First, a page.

Welcome to Migrate 2 Oz | A Premier Australian Migration Consultancy

Visit Us

Mon-Fri: 9.00-17.00

Australia’s immigration system in a “state of decay.”

08/11/2022BY Migrate 2 Oz

The minister for Australia’s immigration system recently said that the system was in a “state of decay."

Consulting firm KPMG warns that Australia’s big review of its immigration system has come too late, putting the country behind competitors such as Singapore and Canada in the race for the finest and brightest skilled employees.

On Monday, Home Affairs Minister Clare O’Neil appointed an expert panel to head a “gutsy" review of visa processing and other migration settings. If successful, the review could result in the elimination of skilled occupation lists and the reduction of hundreds of visa sub-categories in favour of a demand-driven system.

A new review of Australia’s immigration system will report to the government by the end of February.

While KPMG’s head of migration services, Mark Wright, is pleased with the evaluation, he notes that certain unsettling facts remain, including the fact that significant foreign rival nations are farther advanced in luring people.

At the end of February, former public service chief Martin Parkinson, University of Adelaide law professor Joanna Howe, and former Deloitte partner John Azarias will give suggestions in anticipation of potential changes in the May 2023 federal budget.

Mr. Wright indicated that if the current schedule holds, major changes to Australia’s migration policy might be delayed for at least nine months.

This is a very long period for businesses who are fighting to stay open in the face of severe labor shortages. The structure of the world’s labor force has been shaken up by the free market. Australia faces stiff competition for this shrinking talent pool, as many of our foreign rivals have exploited international border restrictions to achieve crucial structural labour changes.

The Grattan Institute and the Productivity Commission have proposed eliminating the skills list and instituting a minimum annual salary requirement of $85,000 for skilled immigrants to be eligible for permanent residency as part of the review.

Supporters of the idea argue that doing away with the skills list will reduce processing times and better detect worker shortages, which are more likely to occur in high-skill, high-paying occupations.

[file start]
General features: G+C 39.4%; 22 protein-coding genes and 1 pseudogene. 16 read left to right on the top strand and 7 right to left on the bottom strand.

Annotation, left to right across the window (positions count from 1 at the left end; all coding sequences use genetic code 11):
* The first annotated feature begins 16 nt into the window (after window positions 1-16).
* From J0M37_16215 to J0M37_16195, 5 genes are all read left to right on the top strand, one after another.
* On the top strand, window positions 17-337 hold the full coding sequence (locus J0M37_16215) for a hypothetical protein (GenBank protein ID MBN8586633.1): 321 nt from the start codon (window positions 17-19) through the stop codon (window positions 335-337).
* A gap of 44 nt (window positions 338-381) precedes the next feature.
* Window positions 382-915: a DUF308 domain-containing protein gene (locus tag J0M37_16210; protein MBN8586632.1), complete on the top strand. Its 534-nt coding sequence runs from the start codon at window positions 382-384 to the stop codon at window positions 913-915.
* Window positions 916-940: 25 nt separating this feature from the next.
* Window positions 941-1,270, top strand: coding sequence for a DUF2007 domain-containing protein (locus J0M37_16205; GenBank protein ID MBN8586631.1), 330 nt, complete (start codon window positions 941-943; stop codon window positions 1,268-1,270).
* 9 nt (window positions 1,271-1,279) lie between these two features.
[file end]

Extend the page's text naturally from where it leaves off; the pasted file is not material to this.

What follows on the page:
Andrew McKellar, CEO of the Australian Chamber of Commerce and Industry, has stated that the current system of skilled occupation listings is very complicated and does not meet the needs of businesses.

He warned that raising the pay barrier too high would make it difficult for industries like the elderly care industry to hire foreign labor to fill urgent shortages.

There has to be greater leeway in establishing benchmarks so that they may be adjusted to account for differences in industry, worker experience, and geographic region.

Anna Boucher, an associate professor at the University of Sydney, however, has stated that she does not approve of a salary floor being implemented in place of the skills list.

She said that salaries are a poor indicator of competence, and that setting a single barrier might prevent migrants from entering the low-wage care sector, which is experiencing a severe scarcity of qualified workers.

The Committee for Economic Development of Australia issued a study in June expressing concern over a shortage of 35,000 workers in the elderly care industry.

Dr. Boucher argued that a pay floor was not the right way to address talent shortages.

I don’t think the most needed person in Australia is someone who is paid a great salary.

The reasoning goes something like this: “If they’re making a lot of money here, they’ll probably keep making a lot of money here and pay more tax." “But there’s no promise of it," she cautioned.

Dr. Boucher warned that nations in Europe with a wage threshold system were experiencing severe shortages of qualified workers.

In his own words, “I believe it’s elegant, and it’s straightforward, but it doesn’t always imply it will succeed."

Dr. Boucher argued that employing a salary cutoff would provide similarly skewed results since high-paying occupations tend to be dominated by men.

Dan Tehan, immigration spokesperson for the opposition party, claimed that the study lacked focus and questioned why it took the administration six months to initiate the probe.

He said it shows that Labor should have developed a migration strategy during its nine years in opposition.

Mr. Tehan has stated that any attempt to do away with the skills list must be part of a larger, unified migration policy.